A. What are numeric systems?
D. Uninteresting stuff I like to brag about. :)
Glad you asked. A numeric system is a set of characters and mathematical rules that are used to represent a number.
These numeric systems gave birth to our own. Some examples are the Roman numeric system (you know, Roman Numerals), the Chinese numeric system, the Greek numeric system, and the Arabic numeric system. Our contemporary numbers are based on that last one.
What we use today. The most used system is the base 10 or decimal system, which uses a base 10 for operations and is consequently very simple to use (given that we've been learning it from day 1 in Pre-school!). The other systems are the hexadecimal system and the binary system. These systems use a base 16 and a base 2, respectively. The hexadecimal and binary systems will be discussed in their respective chapters.
Why do we use the base 10, you ask? Look at your own two hands and count your fingers! The word "digit", by the way, originates from the Latin word digitus, which means "finger". In Russian, the word that means "five" is very close-sounding to the word meaning "hand with five fingers spread out".
So how does it all work? We have all learned in school that each digit in a number corresponds to the number it represents times the value of its place. For instance, 341 equals 341 because (3 x 100) + (4 x 10) + (1 x 1) = 341.
Representing this graphically, we'd have:
As we observe, each column header's value equals 10 times the place to the right of it. From there the designation base 10.
The binary system has a base 2, which means each column's value equals 2 times the value of the one to the right, starting with the rightmost digit, which equals 1. It uses the arabic digits 0 and 1 solely. Take the number 1000111101001, for instance. Representing it graphically we have:
So we have:
(1 x 4096) + (0 x 2048) + (0 x 1024) + (0 x 512) + (1 x 256) + (1 x 128) + (1 x 64) + (1 x 32) + (0 x 16) + (1 x 8) + (0 x 4) + (0 x 2) + (1 x 1) = 4096 + 256 + 128 + 64 + 32 + 8 + 1 = 4585
There! 1000111101001 in the binary system equals 4585 in the decimal system! Now for the complicated part.
You've seen how to convert numbers from binary to decimal. Well, how about vice-versa? That's what you'll see in this section. Let's convert the number 500. First write down the places from right to left until you get to a number higher than the one to be converted, like this:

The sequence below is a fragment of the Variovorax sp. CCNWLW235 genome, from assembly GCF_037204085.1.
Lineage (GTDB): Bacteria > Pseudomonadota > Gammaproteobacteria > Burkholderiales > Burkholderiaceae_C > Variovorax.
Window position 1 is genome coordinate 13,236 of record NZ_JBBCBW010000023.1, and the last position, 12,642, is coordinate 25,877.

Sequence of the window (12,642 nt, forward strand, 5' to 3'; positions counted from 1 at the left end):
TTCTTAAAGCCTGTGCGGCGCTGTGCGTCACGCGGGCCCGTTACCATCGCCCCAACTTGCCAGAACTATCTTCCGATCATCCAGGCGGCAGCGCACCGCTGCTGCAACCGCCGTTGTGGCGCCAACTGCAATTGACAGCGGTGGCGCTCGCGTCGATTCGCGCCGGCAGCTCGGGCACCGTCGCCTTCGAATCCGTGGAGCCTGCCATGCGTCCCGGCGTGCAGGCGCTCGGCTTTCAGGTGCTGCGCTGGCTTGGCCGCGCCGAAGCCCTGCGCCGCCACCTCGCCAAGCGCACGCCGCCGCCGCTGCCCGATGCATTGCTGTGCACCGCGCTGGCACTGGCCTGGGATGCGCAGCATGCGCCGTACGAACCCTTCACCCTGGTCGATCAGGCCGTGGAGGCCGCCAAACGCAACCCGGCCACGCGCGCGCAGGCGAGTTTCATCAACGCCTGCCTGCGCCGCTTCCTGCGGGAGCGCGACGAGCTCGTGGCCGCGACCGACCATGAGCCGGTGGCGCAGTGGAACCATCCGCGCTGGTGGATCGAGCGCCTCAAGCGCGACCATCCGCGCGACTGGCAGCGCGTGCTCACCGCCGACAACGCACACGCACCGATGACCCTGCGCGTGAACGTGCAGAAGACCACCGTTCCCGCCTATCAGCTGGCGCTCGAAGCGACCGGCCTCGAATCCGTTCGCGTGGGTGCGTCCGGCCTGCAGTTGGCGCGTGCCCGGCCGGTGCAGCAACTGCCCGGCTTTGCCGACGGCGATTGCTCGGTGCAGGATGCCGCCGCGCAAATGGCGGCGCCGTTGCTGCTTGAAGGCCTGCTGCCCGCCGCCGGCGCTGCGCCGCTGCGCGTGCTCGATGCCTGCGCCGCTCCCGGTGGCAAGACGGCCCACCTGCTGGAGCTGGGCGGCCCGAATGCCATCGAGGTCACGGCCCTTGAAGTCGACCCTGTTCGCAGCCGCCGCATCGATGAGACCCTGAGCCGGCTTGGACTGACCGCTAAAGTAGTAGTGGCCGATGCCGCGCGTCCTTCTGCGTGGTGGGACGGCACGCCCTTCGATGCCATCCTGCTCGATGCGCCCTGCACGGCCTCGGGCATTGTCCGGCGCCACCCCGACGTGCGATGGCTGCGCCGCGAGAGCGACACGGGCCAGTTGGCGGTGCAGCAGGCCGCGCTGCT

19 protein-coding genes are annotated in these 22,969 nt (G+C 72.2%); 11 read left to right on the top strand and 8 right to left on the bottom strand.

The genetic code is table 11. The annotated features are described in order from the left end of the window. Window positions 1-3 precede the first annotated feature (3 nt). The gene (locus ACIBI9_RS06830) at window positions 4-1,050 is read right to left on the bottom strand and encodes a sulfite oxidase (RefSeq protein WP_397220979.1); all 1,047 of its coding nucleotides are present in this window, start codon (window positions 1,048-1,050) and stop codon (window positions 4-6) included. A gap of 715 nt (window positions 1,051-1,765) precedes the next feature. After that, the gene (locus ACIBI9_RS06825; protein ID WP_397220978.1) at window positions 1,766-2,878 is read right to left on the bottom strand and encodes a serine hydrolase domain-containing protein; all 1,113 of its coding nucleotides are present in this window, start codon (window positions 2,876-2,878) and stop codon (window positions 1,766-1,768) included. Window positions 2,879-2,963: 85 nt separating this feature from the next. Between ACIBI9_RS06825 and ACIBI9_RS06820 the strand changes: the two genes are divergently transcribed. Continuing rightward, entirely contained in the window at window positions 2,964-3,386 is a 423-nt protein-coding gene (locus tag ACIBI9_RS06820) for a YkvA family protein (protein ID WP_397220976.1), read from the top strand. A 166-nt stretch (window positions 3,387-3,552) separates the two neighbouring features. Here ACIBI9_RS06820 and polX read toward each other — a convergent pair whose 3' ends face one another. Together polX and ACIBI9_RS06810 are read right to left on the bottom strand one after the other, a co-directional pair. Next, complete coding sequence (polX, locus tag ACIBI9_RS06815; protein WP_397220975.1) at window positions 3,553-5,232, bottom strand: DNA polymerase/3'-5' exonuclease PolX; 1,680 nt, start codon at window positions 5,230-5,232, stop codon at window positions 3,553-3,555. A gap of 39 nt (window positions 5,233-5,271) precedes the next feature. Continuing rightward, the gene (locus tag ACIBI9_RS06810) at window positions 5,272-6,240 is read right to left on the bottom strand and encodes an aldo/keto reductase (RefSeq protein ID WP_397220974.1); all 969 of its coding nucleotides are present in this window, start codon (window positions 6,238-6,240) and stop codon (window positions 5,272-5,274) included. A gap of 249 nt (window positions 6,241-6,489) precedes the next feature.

Now, write down a zero under 512:
From now on, the scheme is simple: take the place immediately to the right. If it's smaller than or equal to the number, then write a 1 under it, subtract the place value from the number and use the result on the next place. If it's bigger, write down a 0, don't subtract, and go to the next place. On the table above, 256 is smaller than 500, so write down a 1 under 256 and subtract 256 from 500. Then use the result (244) on the next place. So we have:
128 is smaller than 244, so write down a 1 under 128 and subtract 128 from 244. Use the result (116) on the next house.
And so on for the rest of the calculation:
See? It's simple! From this simple algorithm, you converted a decimal number
into a binary number. 500 in decimal equals 111110100 in binary.
OK, you've learned the binary system, how to calculate from decimal to binary
and vice-versa, and now it gets a bit more complicated.
The hexadecimal system, or hex, has a base 16, which means that each column equals 16 times the one to its right, starting with the rightmost column, which equals 1. Like this:
The hexadecimal system, besides the digits 1 to 9, also uses A, B, C, D, E, F; which equal 10, 11, 12, 13, 14 and 15; respectively.
Here, we will convert the hexadecimal number 7EF. Remember that the rightmost digit equals one and each digit to the left equals sixteen times the digit immediately to its right. Write out the column headers from right to left until you have acheived the number of digits in the number. (if there are three digits in the number write three columns, for instance). Then write the number 1 at the rightmost column, like this:
Then write 16 (1 x 16) on the column to the left of 1; and 256 (16 x 16) on the column to the left of 16.
Next, write each of the digits of the number in the table.
Now multiply each hexadecimal digit by the number on its respective header (remember that A-F represent 10-15 respectively)
256 x 7 = 1792
16 x 14 (E) = 224
1 x 15 (F) = 15
Then add up the results:
1792 + 224 + 15 = 2031
And there you have it! 7EF in hex equals 2031 in decimal.
OK, to convert from decimal to hex, it's a wee more complicated (Note that
I've been saying this in the entire home page. I guess I wrote this in growing
order of complication =) ).
First, let's choose a number to convert. For this example I'll use 293. Next, write down a table just like the last topic: from right to left, each table header with a number 16 times larger than the number to the left, starting with 1. Write down headers until the header is higher than the number to be converted.
Place a 0 under the table header that is larger than the number to be converted (the first one, logically). Then, divide the number to be converted by 256, which is the highest header lower than the number.
In this case, 293 divided by 256 equals 1, with a remainder of 37.
Next, write down the result (1) and use the remainder (37) for the next calculation.
Now divide the remainder of the last calculation (37) by the next header (16)
-- 37 by 16 equals 2 with a remainder of 5.
Write down the result (2) under 16 and divide the remainder (5) by the next header (1)
5 divided by 1 equals 5 with no remainder, so put 5 under 1 and you're done.
(note: if in any of the calculations the result has no remainder, simply place the result under the respective header and put 0 under all the other headers to the right.)
There! 293 in decimal equals 125 in hex.
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